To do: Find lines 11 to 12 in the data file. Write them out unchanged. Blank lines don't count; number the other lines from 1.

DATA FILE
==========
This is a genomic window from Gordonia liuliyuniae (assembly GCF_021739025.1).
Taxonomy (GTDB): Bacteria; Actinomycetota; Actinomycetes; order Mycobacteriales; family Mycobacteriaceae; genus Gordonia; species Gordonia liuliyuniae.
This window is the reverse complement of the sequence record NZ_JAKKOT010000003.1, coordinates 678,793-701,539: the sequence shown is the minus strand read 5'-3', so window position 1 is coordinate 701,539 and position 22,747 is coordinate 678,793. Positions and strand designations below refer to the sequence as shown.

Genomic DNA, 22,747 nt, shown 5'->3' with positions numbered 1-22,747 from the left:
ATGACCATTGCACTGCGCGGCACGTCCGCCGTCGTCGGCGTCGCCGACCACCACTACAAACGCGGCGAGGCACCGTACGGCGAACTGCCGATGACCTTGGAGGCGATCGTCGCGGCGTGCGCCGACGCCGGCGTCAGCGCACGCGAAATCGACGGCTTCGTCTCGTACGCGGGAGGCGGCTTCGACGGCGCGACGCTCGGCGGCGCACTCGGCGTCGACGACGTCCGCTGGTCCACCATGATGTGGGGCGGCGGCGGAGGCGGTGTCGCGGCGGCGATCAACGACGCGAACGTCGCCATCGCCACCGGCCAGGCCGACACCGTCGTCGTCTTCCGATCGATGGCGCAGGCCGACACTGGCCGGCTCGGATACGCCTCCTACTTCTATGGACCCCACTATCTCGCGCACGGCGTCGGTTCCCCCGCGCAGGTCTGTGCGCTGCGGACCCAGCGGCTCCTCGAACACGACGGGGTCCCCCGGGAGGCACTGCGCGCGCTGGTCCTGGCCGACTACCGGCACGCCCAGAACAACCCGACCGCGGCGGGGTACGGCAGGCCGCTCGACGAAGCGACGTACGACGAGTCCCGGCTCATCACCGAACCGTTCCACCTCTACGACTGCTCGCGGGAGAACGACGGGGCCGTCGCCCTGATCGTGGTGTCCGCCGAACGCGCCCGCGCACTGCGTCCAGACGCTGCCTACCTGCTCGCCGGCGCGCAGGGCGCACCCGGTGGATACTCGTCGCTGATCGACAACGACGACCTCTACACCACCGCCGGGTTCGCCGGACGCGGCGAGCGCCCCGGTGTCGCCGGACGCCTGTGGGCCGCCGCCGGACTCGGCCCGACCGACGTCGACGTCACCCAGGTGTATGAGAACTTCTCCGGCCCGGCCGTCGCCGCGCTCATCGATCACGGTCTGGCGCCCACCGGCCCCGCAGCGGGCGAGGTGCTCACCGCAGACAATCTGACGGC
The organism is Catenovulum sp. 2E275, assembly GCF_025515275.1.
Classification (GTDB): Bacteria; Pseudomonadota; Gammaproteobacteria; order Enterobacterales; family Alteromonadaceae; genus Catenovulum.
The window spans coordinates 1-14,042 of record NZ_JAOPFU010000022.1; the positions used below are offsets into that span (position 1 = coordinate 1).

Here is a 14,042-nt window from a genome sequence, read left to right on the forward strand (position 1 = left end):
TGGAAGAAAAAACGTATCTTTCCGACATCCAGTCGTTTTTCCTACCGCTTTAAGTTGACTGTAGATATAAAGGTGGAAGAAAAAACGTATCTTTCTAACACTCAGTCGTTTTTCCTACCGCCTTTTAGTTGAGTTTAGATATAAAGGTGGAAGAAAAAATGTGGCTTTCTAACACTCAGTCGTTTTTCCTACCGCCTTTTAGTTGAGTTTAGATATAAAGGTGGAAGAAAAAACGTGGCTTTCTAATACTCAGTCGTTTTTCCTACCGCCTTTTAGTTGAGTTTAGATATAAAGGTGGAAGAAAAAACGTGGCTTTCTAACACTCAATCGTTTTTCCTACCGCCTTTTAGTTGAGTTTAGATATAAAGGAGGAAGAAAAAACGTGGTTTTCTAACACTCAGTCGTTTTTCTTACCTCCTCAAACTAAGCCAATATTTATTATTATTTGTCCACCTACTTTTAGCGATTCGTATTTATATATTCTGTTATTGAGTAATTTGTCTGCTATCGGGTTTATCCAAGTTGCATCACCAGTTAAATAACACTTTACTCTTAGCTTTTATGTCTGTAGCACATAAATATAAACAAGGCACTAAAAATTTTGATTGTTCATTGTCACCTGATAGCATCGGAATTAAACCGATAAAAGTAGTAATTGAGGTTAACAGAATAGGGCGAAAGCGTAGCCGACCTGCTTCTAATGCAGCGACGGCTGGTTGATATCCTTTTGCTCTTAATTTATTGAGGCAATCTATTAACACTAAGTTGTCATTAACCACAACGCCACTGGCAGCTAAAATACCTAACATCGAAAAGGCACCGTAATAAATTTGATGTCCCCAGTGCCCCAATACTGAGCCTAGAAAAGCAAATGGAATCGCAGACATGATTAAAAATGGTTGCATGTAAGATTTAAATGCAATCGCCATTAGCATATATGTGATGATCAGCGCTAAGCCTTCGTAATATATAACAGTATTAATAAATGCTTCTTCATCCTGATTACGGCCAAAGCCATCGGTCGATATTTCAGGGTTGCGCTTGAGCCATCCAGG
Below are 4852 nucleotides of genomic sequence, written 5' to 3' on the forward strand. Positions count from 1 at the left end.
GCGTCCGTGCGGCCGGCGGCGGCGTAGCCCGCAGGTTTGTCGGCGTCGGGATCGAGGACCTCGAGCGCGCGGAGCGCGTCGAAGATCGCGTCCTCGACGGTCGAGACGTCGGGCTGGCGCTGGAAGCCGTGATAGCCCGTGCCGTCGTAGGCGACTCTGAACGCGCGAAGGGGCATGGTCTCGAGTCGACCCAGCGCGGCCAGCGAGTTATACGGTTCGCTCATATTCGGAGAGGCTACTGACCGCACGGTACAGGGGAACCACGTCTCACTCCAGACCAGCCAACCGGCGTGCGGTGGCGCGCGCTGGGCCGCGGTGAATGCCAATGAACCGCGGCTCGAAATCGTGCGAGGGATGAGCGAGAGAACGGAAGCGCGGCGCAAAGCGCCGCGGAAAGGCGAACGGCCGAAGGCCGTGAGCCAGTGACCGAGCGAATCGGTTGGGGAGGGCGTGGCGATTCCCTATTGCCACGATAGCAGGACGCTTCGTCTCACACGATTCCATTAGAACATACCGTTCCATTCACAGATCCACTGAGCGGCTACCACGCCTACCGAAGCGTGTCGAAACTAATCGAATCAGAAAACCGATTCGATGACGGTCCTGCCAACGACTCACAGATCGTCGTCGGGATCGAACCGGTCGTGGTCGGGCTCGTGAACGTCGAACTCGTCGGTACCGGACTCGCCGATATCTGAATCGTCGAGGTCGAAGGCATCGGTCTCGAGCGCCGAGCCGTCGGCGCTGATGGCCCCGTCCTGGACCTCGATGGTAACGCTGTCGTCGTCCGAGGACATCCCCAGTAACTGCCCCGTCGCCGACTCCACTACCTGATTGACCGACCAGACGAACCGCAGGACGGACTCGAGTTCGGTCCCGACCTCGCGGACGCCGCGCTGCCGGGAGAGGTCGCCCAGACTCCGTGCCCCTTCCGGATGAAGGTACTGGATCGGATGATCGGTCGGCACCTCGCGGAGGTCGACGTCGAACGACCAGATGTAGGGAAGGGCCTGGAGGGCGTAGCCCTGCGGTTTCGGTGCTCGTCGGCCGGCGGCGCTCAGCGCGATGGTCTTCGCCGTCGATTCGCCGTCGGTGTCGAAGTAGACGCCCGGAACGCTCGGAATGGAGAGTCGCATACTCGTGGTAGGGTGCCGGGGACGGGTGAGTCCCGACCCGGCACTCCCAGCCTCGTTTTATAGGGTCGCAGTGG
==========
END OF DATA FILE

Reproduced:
Below are 4852 nucleotides of genomic sequence, written 5' to 3' on the forward strand. Positions count from 1 at the left end.
GCGTCCGTGCGGCCGGCGGCGGCGTAGCCCGCAGGTTTGTCGGCGTCGGGATCGAGGACCTCGAGCGCGCGGAGCGCGTCGAAGATCGCGTCCTCGACGGTCGAGACGTCGGGCTGGCGCTGGAAGCCGTGATAGCCCGTGCCGTCGTAGGCGACTCTGAACGCGCGAAGGGGCATGGTCTCGAGTCGACCCAGCGCGGCCAGCGAGTTATACGGTTCGCTCATATTCGGAGAGGCTACTGACCGCACGGTACAGGGGAACCACGTCTCACTCCAGACCAGCCAACCGGCGTGCGGTGGCGCGCGCTGGGCCGCGGTGAATGCCAATGAACCGCGGCTCGAAATCGTGCGAGGGATGAGCGAGAGAACGGAAGCGCGGCGCAAAGCGCCGCGGAAAGGCGAACGGCCGAAGGCCGTGAGCCAGTGACCGAGCGAATCGGTTGGGGAGGGCGTGGCGATTCCCTATTGCCACGATAGCAGGACGCTTCGTCTCACACGATTCCATTAGAACATACCGTTCCATTCACAGATCCACTGAGCGGCTACCACGCCTACCGAAGCGTGTCGAAACTAATCGAATCAGAAAACCGATTCGATGACGGTCCTGCCAACGACTCACAGATCGTCGTCGGGATCGAACCGGTCGTGGTCGGGCTCGTGAACGTCGAACTCGTCGGTACCGGACTCGCCGATATCTGAATCGTCGAGGTCGAAGGCATCGGTCTCGAGCGCCGAGCCGTCGGCGCTGATGGCCCCGTCCTGGACCTCGATGGTAACGCTGTCGTCGTCCGAGGACATCCCCAGTAACTGCCCCGTCGCCGACTCCACTACCTGATTGACCGACCAGACGAACCGCAGGACGGACTCGAGTTCGGTCCCGACCTCGCGGACGCCGCGCTGCCGGGAGAGGTCGCCCAGACTCCGTGCCCCTTCCGGATGAAGGTACTGGATCGGATGATCGGTCGGCACCTCGCGGAGGTCGACGTCGAACGACCAGATGTAGGGAAGGGCCTGGAGGGCGTAGCCCTGCGGTTTCGGTGCTCGTCGGCCGGCGGCGCTCAGCGCGATGGTCTTCGCCGTCGATTCGCCGTCGGTGTCGAAGTAGACGCCCGGAACGCTCGGAATGGAGAGTCGCATACTCGTGGTAGGGTGCCGGGGACGGGTGAGTCCCGACCCGGCACTCCCAGCCTCGTTTTATAGGGTCGCAGTGG